SINGAPORE (Bloomberg) - Noble Group Ltd. is getting a vote of confidence from an unlikely source: short sellers.
Short interest in the Singapore-listed commodities trader was just 0.2 per cent of shares outstanding as of Feb. 20, versus an average 0.8 per cent for companies in the Straits Times Index, according to data compiled by Markit Ltd. and Bloomberg.
The ratio for Noble was 0.15 per cent on Feb. 13, the last trading day before an anonymous group calling itself Iceberg Research alleged accounting irregularities at the company and sent shares to the biggest two-day drop since 2011.
Noble, which releases full-year earnings on Thursday, denied Iceberg's allegations and said directors and management are "comfortable" with the company's balance sheet.
Traders are reticent to add bearish bets against Noble in part because shares are inexpensive, said Maybank Kim Eng Holdings Ltd. The stock is valued at 8.2 times estimated earnings, 34 per cent less than the five-year average, data compiled by Bloomberg show.
The Iceberg report didn't have "enough meat to change institutional investors' view on the company," said Abhijit Attavar, an analyst at Jefferies Singapore Ltd. "We continue to maintain our long-term positive stance on the company and any correction is a buying opportunity."
Noble gained 0.9 per cent to $1.07 as of 9:47 a.m. in Singapore on Wednesday. The shares have dropped 12 per cent since the Iceberg report was published through Tuesday, reducing the company's market value by $977 million. The benchmark Straits Times Index added 0.3 per cent in the same span.
Short interest in Noble has held between less than 0.1 per cent and 0.2 per cent of outstanding shares on each trading day this year, according to Markit's data. In yerms of being the most-shorted stock in the Straits Times Index, Noble ranks 20th out of the 30 members.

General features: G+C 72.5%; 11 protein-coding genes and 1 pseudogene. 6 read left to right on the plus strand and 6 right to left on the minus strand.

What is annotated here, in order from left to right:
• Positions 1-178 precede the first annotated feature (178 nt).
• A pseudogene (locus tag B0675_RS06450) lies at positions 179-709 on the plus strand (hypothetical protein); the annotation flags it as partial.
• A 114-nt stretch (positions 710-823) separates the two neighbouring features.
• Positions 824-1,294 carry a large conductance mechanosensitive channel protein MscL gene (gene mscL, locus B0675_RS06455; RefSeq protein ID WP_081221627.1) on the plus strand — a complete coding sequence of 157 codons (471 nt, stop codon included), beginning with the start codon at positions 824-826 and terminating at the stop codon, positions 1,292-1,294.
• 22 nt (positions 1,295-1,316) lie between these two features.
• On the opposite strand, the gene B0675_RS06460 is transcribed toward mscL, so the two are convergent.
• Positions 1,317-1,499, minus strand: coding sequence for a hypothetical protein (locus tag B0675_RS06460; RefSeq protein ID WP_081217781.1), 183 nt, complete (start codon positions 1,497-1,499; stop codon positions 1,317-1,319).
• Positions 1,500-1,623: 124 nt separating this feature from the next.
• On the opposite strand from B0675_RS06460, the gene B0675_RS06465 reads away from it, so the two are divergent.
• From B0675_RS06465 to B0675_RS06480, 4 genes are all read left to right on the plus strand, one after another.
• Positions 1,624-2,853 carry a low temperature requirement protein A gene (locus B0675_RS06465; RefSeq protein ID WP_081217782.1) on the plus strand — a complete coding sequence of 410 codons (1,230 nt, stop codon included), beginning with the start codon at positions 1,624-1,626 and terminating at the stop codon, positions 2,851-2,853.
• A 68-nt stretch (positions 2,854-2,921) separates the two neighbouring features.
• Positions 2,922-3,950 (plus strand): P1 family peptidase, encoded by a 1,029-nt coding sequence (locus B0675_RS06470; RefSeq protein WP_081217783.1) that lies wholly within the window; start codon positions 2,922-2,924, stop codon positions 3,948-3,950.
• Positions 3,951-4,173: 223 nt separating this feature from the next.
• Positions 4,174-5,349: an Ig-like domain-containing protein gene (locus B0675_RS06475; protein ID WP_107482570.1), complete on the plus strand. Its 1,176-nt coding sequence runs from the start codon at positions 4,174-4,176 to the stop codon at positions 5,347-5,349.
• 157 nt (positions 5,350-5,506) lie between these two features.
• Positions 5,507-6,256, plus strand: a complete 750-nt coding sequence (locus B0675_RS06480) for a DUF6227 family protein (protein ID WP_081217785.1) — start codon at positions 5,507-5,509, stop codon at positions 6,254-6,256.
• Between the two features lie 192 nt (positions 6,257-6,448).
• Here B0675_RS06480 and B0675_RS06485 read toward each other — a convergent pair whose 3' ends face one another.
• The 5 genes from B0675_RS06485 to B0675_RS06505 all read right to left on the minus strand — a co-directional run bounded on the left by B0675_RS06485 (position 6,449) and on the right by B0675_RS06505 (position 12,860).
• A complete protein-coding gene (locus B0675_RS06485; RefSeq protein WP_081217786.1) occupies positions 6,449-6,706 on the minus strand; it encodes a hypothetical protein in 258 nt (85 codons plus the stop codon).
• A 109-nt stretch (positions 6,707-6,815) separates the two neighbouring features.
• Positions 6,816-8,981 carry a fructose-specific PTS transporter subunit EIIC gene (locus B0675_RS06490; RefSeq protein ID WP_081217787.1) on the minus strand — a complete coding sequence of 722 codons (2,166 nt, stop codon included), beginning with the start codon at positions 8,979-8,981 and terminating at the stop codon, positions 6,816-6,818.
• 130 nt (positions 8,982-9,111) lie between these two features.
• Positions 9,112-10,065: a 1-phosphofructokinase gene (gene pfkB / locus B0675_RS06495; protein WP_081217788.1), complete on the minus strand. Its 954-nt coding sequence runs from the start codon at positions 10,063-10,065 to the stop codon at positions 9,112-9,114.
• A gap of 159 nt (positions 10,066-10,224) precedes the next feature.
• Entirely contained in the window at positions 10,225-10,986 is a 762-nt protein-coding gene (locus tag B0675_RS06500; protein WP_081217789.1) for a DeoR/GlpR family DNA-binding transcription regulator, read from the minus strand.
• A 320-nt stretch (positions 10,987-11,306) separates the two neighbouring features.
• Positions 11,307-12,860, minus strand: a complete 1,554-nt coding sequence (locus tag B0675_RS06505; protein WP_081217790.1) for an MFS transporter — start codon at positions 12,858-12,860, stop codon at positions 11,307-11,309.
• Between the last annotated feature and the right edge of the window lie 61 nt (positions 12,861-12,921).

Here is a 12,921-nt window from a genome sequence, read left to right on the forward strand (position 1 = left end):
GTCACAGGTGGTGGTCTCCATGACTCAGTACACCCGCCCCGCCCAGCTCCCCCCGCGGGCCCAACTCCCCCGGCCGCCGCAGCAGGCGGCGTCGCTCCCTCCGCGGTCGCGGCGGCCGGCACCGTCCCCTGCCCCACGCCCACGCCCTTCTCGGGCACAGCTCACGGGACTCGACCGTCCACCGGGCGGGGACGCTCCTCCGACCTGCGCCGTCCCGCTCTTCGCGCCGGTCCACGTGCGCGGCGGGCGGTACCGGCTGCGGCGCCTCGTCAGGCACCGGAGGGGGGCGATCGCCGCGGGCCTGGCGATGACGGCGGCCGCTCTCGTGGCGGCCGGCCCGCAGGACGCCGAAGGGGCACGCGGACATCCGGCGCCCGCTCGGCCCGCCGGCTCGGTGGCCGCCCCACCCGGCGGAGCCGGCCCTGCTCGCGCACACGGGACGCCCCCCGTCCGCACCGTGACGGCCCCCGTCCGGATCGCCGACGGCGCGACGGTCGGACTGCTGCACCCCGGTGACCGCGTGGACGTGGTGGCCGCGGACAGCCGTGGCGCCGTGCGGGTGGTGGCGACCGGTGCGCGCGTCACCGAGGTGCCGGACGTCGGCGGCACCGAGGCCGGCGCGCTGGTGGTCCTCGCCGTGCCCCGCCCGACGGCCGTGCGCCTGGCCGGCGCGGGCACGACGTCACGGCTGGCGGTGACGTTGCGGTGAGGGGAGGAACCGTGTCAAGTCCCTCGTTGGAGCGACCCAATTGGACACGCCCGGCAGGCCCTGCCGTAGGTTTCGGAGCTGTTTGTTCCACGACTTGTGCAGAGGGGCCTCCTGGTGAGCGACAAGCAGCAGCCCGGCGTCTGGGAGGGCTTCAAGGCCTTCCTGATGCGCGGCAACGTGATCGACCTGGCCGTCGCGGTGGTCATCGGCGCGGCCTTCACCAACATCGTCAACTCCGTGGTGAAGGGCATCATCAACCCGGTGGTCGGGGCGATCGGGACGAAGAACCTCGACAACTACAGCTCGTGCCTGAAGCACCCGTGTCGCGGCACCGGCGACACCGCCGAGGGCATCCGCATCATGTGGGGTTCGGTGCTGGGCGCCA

Iceberg doesn't have any short positions in Noble securities and doesn't work in tandem with funds, it said in its report. The researcher's website contains no analyst names, phone numbers or links to research notes, apart from the 17-page report on Noble.
Noble will post full-year net income of $484.2 million on Thursday, according to the average of 13 estimates compiled by Bloomberg. Its profit for the nine months through Sept. 30 almost tripled from a year earlier to $372 million, the company said in November.
"Investors should always look at the fundamentals and look at audited information," said Sam Le Cornu, who oversees about $3 billion in Asian equities at Macquarie Funds Management in Hong Kong and does not hold any Noble shares. "Fundamentals in the long run will always prevail. That's where people should focus their attention and not on negative reports."
Iceberg's report alleged that Noble's balance sheet inflated the value of stakes in other companies, including a 13 per cent interest in Yancoal Australia Ltd.
Directors and management are "comfortable" that the company's balance sheet "fairly presents its book value" under International Financial Reporting Standards, Hong Kong-based Noble said in a statement last week. The Monetary Authority of Singapore, or MAS, is reviewing the report on Noble and said it will take action if securities laws were breached.
"The market knows there's probably not much grounds to actively short it," said Carey Wong, an analyst at OCBC Investment Research in Singapore. "Some of the issues raised by Iceberg were not new. So far, we haven't seen anything concrete to suggest that there's something very wrong."
Nicholas Teo, an analyst at CMC Markets in Singapore, said short-sellers have been burned by previous negative reports on Asian companies after "white knights" stepped in to put a floor under the shares.
In 2012, Carson Block's Muddy Waters spurred a tumble in shares of Noble's peer, Olam International, by questioning the commodity trader's accounts. Short interest in Olam reached an all-time high of 13 per cent of outstanding shares just before the Muddy Waters founder said he was betting against the company, according to Markit.
Two weeks later, Singapore's state-owned investment company underwrote a sale of bonds and warrants to bolster confidence in Olam, and a unit of Temasek Holdings has since taken a controlling stake in the company. When China Minzhong Food Corp. was targeted by short seller Glaucus Research Group in 2013, PT Indofood Sukses Makmur offered to buy shares of the vegetable processor it didn't already own at more than double the prevailing market price. Both Olam and China Minzhong denied the allegations, saying assertions were motivated to create panic and drive down shares.